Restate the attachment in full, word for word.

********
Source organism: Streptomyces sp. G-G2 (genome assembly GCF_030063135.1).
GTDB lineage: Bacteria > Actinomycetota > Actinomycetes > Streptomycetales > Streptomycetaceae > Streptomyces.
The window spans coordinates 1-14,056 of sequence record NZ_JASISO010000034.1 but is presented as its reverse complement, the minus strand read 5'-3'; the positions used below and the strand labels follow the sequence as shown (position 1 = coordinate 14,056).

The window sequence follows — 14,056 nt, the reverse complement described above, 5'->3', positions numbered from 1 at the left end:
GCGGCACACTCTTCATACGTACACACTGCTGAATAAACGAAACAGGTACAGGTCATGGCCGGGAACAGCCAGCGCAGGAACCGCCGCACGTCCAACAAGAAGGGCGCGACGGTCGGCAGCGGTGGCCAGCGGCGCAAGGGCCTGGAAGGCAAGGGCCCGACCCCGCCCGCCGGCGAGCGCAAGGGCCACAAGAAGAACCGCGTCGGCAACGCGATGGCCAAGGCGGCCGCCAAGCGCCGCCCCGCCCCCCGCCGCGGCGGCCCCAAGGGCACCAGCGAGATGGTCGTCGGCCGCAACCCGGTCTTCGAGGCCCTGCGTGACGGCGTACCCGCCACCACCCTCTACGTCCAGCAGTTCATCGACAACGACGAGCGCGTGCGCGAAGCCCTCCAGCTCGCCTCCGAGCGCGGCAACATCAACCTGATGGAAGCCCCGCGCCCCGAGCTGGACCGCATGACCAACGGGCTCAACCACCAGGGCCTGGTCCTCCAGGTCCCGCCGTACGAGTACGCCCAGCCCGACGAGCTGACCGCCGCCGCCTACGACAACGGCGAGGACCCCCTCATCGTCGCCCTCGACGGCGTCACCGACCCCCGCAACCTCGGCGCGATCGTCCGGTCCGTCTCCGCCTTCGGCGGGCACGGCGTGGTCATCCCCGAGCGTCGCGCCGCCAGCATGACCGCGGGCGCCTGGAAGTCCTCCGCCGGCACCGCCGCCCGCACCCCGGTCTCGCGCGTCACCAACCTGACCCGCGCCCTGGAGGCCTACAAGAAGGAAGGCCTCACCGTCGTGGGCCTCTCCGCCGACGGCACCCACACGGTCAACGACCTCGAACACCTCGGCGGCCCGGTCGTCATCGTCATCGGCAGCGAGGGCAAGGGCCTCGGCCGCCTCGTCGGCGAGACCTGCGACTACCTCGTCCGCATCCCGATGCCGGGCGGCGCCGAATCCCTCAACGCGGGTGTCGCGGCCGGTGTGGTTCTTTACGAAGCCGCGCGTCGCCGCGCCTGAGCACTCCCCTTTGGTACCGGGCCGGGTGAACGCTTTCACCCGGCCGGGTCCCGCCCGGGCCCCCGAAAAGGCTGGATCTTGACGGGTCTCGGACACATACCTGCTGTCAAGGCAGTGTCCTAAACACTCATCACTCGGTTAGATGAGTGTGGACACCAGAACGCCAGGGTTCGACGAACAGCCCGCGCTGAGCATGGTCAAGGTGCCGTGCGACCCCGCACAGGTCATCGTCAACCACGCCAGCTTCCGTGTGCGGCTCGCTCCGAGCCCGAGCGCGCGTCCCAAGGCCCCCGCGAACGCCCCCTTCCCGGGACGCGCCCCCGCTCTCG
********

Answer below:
Source organism: Streptomyces sp. G-G2 (genome assembly GCF_030063135.1).
GTDB lineage: Bacteria > Actinomycetota > Actinomycetes > Streptomycetales > Streptomycetaceae > Streptomyces.
The window spans coordinates 1-14,056 of sequence record NZ_JASISO010000034.1 but is presented as its reverse complement, the minus strand read 5'-3'; the positions used below and the strand labels follow the sequence as shown (position 1 = coordinate 14,056).

The window sequence follows — 14,056 nt, the reverse complement described above, 5'->3', positions numbered from 1 at the left end:
GCGGCACACTCTTCATACGTACACACTGCTGAATAAACGAAACAGGTACAGGTCATGGCCGGGAACAGCCAGCGCAGGAACCGCCGCACGTCCAACAAGAAGGGCGCGACGGTCGGCAGCGGTGGCCAGCGGCGCAAGGGCCTGGAAGGCAAGGGCCCGACCCCGCCCGCCGGCGAGCGCAAGGGCCACAAGAAGAACCGCGTCGGCAACGCGATGGCCAAGGCGGCCGCCAAGCGCCGCCCCGCCCCCCGCCGCGGCGGCCCCAAGGGCACCAGCGAGATGGTCGTCGGCCGCAACCCGGTCTTCGAGGCCCTGCGTGACGGCGTACCCGCCACCACCCTCTACGTCCAGCAGTTCATCGACAACGACGAGCGCGTGCGCGAAGCCCTCCAGCTCGCCTCCGAGCGCGGCAACATCAACCTGATGGAAGCCCCGCGCCCCGAGCTGGACCGCATGACCAACGGGCTCAACCACCAGGGCCTGGTCCTCCAGGTCCCGCCGTACGAGTACGCCCAGCCCGACGAGCTGACCGCCGCCGCCTACGACAACGGCGAGGACCCCCTCATCGTCGCCCTCGACGGCGTCACCGACCCCCGCAACCTCGGCGCGATCGTCCGGTCCGTCTCCGCCTTCGGCGGGCACGGCGTGGTCATCCCCGAGCGTCGCGCCGCCAGCATGACCGCGGGCGCCTGGAAGTCCTCCGCCGGCACCGCCGCCCGCACCCCGGTCTCGCGCGTCACCAACCTGACCCGCGCCCTGGAGGCCTACAAGAAGGAAGGCCTCACCGTCGTGGGCCTCTCCGCCGACGGCACCCACACGGTCAACGACCTCGAACACCTCGGCGGCCCGGTCGTCATCGTCATCGGCAGCGAGGGCAAGGGCCTCGGCCGCCTCGTCGGCGAGACCTGCGACTACCTCGTCCGCATCCCGATGCCGGGCGGCGCCGAATCCCTCAACGCGGGTGTCGCGGCCGGTGTGGTTCTTTACGAAGCCGCGCGTCGCCGCGCCTGAGCACTCCCCTTTGGTACCGGGCCGGGTGAACGCTTTCACCCGGCCGGGTCCCGCCCGGGCCCCCGAAAAGGCTGGATCTTGACGGGTCTCGGACACATACCTGCTGTCAAGGCAGTGTCCTAAACACTCATCACTCGGTTAGATGAGTGTGGACACCAGAACGCCAGGGTTCGACGAACAGCCCGCGCTGAGCATGGTCAAGGTGCCGTGCGACCCCGCACAGGTCATCGTCAACCACGCCAGCTTCCGTGTGCGGCTCGCTCCGAGCCCGAGCGCGCGTCCCAAGGCCCCCGCGAACGCCCCCTTCCCGGGACGCGCCCCCGCTCTCG